SQL Server offers a sophisticated encryption key management system allowing for multiple levels of symmetric and asymmetric keys that protect each other. (See: The SQL Server Encryption Hierarchy) However, there is one use case that is only marginally supported by SQL Server: Creating the same symmetric key in two databases or even on two separate servers.
There are only two methods to achieve this. The first is the use of an External Key Management solution in the form of an EKM module. However, EKM modules are often rather pricey investments and therefore not for everyone. The second method, and the only one not requiring external components, is a special form of the CREATE SYMMETRIC KEY statement. It allows us to specify a key source and an identity value. If identical values are used for these parameters, the resulting keys will be identical too.
The extended syntax of the CREATE SYMMETRIC KEY statement is fairly straight forward, you just need to add the KEY_SOURCE and IDENTITY_VALUE clauses right after specifying the algorithm:
The key source is used to generate the actual key bits. It is using some form of key expansion algorithm. However, and that is my biggest concern with this method, which algorithm is used is not published. That means, while we can select the AES 256 algorithm for the key, if we actually get AES 256 level protection is unclear.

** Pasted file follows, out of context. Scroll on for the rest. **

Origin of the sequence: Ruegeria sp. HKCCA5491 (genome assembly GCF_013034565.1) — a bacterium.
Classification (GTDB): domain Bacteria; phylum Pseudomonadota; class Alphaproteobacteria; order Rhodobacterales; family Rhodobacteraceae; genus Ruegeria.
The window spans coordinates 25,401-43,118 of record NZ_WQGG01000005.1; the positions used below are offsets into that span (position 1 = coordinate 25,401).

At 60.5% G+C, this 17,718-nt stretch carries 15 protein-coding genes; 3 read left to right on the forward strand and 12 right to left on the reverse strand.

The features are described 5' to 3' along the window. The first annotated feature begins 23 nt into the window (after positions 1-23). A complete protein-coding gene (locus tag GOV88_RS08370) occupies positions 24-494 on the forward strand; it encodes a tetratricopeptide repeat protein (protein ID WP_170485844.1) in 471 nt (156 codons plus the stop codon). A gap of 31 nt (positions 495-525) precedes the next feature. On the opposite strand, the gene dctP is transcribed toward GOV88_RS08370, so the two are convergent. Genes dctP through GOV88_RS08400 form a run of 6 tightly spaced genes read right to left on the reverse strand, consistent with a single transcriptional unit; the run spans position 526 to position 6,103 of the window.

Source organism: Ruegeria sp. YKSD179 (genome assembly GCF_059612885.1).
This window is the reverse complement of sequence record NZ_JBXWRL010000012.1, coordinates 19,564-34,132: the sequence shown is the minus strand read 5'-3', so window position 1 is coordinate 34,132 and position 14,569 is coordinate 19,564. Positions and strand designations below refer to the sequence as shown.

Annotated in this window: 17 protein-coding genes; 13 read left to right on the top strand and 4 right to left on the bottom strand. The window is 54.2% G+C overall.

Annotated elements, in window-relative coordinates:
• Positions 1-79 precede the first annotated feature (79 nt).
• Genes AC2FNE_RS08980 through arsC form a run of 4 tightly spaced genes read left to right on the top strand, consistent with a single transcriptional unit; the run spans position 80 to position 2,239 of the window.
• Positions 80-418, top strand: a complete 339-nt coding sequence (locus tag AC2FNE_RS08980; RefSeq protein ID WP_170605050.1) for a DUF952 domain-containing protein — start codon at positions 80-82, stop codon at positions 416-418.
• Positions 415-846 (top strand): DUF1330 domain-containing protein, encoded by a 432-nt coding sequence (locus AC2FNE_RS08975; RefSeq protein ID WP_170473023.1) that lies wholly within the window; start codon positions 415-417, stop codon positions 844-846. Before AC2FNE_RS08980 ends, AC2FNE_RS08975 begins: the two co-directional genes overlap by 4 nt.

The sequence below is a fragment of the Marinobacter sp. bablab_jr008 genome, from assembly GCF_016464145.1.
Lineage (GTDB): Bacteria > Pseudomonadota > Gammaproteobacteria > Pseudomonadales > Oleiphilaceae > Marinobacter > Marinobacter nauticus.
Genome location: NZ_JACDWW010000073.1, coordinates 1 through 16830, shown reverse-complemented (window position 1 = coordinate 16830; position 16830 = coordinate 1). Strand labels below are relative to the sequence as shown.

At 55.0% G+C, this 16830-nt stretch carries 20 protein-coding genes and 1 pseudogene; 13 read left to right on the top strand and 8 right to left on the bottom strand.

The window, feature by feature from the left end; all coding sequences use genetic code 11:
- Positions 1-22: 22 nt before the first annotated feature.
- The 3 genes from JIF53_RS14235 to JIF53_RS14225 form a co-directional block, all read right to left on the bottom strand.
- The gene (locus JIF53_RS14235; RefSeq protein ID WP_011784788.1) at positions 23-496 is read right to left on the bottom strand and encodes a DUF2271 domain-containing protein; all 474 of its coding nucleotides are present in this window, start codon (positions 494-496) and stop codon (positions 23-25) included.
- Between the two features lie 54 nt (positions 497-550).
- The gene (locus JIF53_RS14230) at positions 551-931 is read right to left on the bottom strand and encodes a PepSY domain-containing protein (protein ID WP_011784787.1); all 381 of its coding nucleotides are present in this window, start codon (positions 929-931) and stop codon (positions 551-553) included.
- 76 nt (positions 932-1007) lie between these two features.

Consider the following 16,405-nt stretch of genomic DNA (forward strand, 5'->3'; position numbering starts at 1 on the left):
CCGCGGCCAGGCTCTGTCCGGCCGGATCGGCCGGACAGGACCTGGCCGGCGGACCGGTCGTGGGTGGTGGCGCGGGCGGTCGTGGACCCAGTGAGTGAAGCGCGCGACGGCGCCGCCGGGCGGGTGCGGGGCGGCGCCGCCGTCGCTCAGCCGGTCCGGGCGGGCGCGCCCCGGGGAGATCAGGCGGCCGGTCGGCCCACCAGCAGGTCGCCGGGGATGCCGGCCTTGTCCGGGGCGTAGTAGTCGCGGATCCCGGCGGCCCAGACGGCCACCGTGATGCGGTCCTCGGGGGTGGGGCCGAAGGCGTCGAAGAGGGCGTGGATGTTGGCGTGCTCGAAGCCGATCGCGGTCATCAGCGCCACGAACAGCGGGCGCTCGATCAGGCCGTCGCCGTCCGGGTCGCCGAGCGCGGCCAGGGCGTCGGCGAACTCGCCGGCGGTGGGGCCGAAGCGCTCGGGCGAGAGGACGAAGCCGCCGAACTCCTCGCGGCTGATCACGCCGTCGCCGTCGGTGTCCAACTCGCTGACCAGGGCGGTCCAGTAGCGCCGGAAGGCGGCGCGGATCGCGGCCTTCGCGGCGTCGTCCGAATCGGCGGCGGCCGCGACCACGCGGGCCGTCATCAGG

To clarify, the encryption algorithm used for an AES 256 key is always AES 256. However, if the key can be guessed easier than a random 256-bit key, you are dealing with a weakness. As we do not know how the key is derived, we also do not know how secure it is.
The string that is specified in the IDENTITY_VALUE clause is not used for the generation of the actual key. It is only used to generate the key GUID that helps SQL Server identify the key necessary for decryption of an encrypted value. The DECRYPTBYKEY function does not allow us to specify the symmetric key to use for the decryption. Instead, SQL Server stores the GUID of the key that was used to encrypt the value as part of that value. That way, SQL Server will always know which key to use.
When looking at the documentation, you can get the impression, that the IDENTITY_VALUE needs to be kept a secret. However, it being unknown does not in any way increase security. If the KEY_SOURCE is known but the identity value isn't, we can just create a new key with a new GUID and then replace the key GUID within the encrypted value. As that value is just prepended to the actual cipher text, this is a simple string substitution operation.
To demonstrate that the IDENTITY_VALUE does not affect the key bits, let us look at this example:
The script creates a certificate and two symmetric keys. The symmetric keys are created with different identity values but with the same secret. The script then uses the certificate to decrypt the actual key bits. As you can see in the following screenshot, the actual key bits are identical.
On the other hand, if you compare the above screenshot with the one below, you can also see that the value passed as KEY_SOURCE does not affect the generated key GUID:
That means, that you do not need to keep the IDENTITY_VALUE a secret. However, the KEY_SOURCE has to be a secret, as anyone knowing it can easily re-generate the key and decrypt all your data.
The CREATE SYMMETRIC KEY statement allows us to specify a string as a KEY_SOURCE. That value is used to generate the actual key bits in a repeatable way. Therefore, we can use this feature to create the same key in different location.